Gun Violence Prevention
Our nation is in the midst of a gun violence epidemic and, sadly, nowhere is this more evident than in Chicago. The tragedy of gun violence in America is compounded by another tragedy in Washington, DC: congressional inaction. That is why I have refused to standby idly while thousands of Americans die each year due because of these deadly weapons.
Since coming to Congress, I have been proud to cosponsor legislation requiring mandatory background checks on 100 percent of gun sales; limiting the sale of assault weapons and high-capacity magazines; improving the National Instant Background Check System to keep weapons out of the hands of criminals, and the mentally ill; implementing buyback programs; and requiring tougher penalties for criminals caught trafficking guns across state lines. I have also used my position as a member of the House Appropriations Committee to secure additional funding to help local police departments to implement new strategies to curb violence and fought to remove the incomprehensible ban placed on the Center for Disease Control so they can begin the critical work of researching gun violence.
Rep. Quigley proudly has an F rating from the NRA because of his ongoing efforts to strengthen gun violence prevention laws and keep guns out of the hands of the wrong people.
I have also supported important legislation in the House, like the Bipartisan Background Checks Act, H.R. 8, which would require unlicensed gun sellers to use the same verification system by requiring them to sell their guns through licensed dealers only. This bill defines exceptions for individuals to loan a gun for hunting, to use a gun in self-defense, and to give a gun as a gift to family members. Additionally, I voted in favor of the Enhanced Background Checks Act, H.R. 1112, which addresses the so-called “Charleston Loophole,” that currently allows the sale of a firearm to proceed if a background check is not completed within three business days. This bill gives the FBI additional time to complete these background check investigations before the firearm can be transferred.
Rep. Quigley has been a leader in the effort to overturn the ban on federal agencies, like the CDC, from conducting research on gun violence.
No perfect solution exists to end all gun violence, but we know from looking at other countries that a combination of small but practical policy solutions can severely reduce it. By enacting commonsense, reasonable gun legislation, Congress can make a difference. But unless the status quo in Congress changes, we will continue to lose countless American lives to gun violence.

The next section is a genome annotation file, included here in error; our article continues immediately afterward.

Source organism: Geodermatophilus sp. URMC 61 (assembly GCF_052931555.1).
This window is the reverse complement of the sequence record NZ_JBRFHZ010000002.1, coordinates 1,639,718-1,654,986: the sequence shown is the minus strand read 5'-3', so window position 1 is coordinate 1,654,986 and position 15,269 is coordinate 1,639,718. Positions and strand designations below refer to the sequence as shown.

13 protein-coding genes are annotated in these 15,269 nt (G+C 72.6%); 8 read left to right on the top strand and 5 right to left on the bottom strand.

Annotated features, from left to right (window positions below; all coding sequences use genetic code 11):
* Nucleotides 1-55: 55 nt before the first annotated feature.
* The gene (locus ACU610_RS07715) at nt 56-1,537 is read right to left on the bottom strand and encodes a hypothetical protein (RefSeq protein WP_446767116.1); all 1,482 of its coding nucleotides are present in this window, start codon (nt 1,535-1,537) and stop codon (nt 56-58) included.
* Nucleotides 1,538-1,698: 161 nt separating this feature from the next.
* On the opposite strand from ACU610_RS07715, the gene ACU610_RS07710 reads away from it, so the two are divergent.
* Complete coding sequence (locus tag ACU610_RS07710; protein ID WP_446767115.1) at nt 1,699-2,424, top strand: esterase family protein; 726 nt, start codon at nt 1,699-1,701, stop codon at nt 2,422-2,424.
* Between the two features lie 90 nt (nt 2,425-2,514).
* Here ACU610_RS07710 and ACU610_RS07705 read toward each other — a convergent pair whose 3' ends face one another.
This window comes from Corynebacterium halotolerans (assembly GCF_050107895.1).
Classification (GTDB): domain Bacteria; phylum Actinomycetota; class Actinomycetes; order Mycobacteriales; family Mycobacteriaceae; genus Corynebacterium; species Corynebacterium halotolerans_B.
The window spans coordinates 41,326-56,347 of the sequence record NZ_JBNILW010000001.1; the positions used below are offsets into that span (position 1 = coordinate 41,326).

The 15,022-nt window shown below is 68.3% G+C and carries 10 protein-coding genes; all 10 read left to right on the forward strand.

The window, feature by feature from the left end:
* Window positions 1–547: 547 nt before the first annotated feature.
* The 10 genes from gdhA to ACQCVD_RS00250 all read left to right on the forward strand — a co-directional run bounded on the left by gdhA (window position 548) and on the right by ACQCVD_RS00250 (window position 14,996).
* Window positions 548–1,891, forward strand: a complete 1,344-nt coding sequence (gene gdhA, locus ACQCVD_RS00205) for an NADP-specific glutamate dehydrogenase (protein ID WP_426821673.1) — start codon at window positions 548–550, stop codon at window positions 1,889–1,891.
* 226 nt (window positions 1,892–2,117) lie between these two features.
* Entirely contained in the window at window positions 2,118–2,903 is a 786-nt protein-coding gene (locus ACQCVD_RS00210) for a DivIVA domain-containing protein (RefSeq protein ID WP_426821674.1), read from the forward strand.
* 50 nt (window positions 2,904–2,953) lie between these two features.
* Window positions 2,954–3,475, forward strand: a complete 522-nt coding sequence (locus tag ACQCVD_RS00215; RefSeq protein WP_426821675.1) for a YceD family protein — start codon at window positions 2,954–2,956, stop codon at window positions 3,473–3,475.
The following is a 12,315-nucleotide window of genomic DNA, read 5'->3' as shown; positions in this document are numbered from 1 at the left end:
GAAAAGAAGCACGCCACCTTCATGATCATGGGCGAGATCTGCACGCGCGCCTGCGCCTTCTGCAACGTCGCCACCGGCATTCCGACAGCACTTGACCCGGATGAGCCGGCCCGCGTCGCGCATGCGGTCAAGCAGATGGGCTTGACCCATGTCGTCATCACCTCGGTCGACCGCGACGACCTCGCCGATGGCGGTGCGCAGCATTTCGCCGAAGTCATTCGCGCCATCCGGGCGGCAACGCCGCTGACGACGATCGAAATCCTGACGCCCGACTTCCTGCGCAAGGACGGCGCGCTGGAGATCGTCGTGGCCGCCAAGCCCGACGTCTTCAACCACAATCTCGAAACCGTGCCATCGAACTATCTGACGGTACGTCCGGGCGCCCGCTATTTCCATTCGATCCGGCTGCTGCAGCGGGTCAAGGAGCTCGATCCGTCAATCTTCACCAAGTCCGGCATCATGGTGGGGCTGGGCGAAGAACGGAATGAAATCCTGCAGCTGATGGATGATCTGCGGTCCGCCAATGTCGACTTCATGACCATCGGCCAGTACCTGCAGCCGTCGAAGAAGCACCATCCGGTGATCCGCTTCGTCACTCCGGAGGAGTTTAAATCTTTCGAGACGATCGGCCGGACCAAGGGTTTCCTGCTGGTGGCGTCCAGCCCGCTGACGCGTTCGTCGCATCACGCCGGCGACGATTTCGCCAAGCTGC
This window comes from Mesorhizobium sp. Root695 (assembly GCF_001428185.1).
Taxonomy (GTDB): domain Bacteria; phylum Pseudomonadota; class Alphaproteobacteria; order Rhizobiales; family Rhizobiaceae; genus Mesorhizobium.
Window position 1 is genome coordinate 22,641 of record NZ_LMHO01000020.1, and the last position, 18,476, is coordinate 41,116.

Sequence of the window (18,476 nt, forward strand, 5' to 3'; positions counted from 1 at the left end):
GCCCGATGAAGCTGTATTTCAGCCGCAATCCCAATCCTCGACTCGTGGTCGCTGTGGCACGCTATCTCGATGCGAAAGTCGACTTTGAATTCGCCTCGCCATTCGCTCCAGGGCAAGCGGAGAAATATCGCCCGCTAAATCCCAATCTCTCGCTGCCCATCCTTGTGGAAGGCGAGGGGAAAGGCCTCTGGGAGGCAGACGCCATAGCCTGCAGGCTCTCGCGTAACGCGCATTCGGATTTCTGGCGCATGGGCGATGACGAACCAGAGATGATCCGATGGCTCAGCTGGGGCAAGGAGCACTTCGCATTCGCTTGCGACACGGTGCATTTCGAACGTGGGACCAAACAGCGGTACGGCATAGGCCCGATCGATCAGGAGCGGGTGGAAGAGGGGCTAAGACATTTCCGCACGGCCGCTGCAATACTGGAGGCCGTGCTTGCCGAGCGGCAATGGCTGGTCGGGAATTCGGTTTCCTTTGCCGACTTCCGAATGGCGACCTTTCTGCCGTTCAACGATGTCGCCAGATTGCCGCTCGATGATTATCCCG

More on Gun Violence Prevention
Today, U.S. Representative Mike Quigley (IL-05) introduced legislation to direct the FBI to report the number of “default proceeds” during the COVID-19 public health emergency. The reporting of this information will enable Congress and the public to better understand how many prohibited individuals may be gaining access to firearms during the current pandemic.
U.S. Representative Mike Quigley (IL-05) reintroduced the Trafficking Reduction and Criminal Enforcement (TRACE) Act, which cracks down on the illegal gun market by improving gun tracking data. The bill also repeals the Tiahrt Amendments, which heavily reduces law enforcement's pursuit of criminals who buy and sell illegal guns.
Today, U.S. Representative Mike Quigley (IL-05) released the following statement in response to the mass shootings in El Paso, Texas, Dayton, Ohio, and Chicago, Illinois over the weekend. The shootings resulted in 22 deaths in El Paso, nine in Dayton, and seven in Chicago. The Congressman's statement is below:
Today, U.S. Representatives Mike Quigley (IL-05), Madeleine Dean (PA-04), and Greg Steube (FL-17) introduced legislation to require the FBI to establish a program to collect data on law enforcement and former law enforcement suicides and attempted suicides. Currently, the FBI tracks line-of-duty deaths through the Law Enforcement Officers Killed and Assaulted program, but there is no comprehensive government effort to track suicides or attempted suicides by law enforcement.
Today, U.S. Representative Mike Quigley (IL-05) introduced legislation to require the Attorney General to conduct a study on the possible connection between domestic violence and mass shootings incidents of gun violence. Independent data has suggested that domestic violence is frequently a predictor of future violent behavior, including gun violence. Quigley’s legislation would mandate a federal, public study exploring if domestic violence is a reliable indicator for mass shootings. Following the completion of the study, the Attorney General would provide a report to Congress.